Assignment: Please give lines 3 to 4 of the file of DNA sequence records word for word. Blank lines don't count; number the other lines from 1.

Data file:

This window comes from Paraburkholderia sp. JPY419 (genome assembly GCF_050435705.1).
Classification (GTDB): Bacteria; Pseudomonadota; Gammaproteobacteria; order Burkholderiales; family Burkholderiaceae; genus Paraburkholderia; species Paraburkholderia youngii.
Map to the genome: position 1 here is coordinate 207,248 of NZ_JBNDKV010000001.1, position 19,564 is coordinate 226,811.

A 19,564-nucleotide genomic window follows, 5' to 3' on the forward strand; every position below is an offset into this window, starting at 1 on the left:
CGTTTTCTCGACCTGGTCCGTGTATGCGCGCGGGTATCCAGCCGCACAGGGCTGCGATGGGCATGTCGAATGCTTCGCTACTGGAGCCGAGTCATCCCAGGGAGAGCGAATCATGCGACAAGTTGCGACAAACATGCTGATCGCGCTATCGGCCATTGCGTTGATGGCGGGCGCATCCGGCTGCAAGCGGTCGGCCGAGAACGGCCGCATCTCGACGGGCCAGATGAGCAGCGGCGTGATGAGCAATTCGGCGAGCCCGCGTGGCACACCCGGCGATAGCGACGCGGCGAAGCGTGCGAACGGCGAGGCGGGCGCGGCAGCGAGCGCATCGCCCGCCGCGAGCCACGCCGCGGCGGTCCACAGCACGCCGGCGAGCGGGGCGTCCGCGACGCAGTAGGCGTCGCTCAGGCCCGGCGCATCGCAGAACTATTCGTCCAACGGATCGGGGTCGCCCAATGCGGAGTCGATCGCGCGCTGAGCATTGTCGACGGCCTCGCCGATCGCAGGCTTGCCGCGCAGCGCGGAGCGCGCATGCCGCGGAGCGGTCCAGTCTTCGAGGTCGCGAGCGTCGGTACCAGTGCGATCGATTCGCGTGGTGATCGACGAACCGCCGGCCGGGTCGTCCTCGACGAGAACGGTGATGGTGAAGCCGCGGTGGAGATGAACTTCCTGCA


Map to the genome: position 1 here is coordinate 207,248 of NZ_JBNDKV010000001.1, position 19,564 is coordinate 226,811.

A 19,564-nucleotide genomic window follows, 5' to 3' on the forward strand; every position below is an offset into this window, starting at 1 on the left: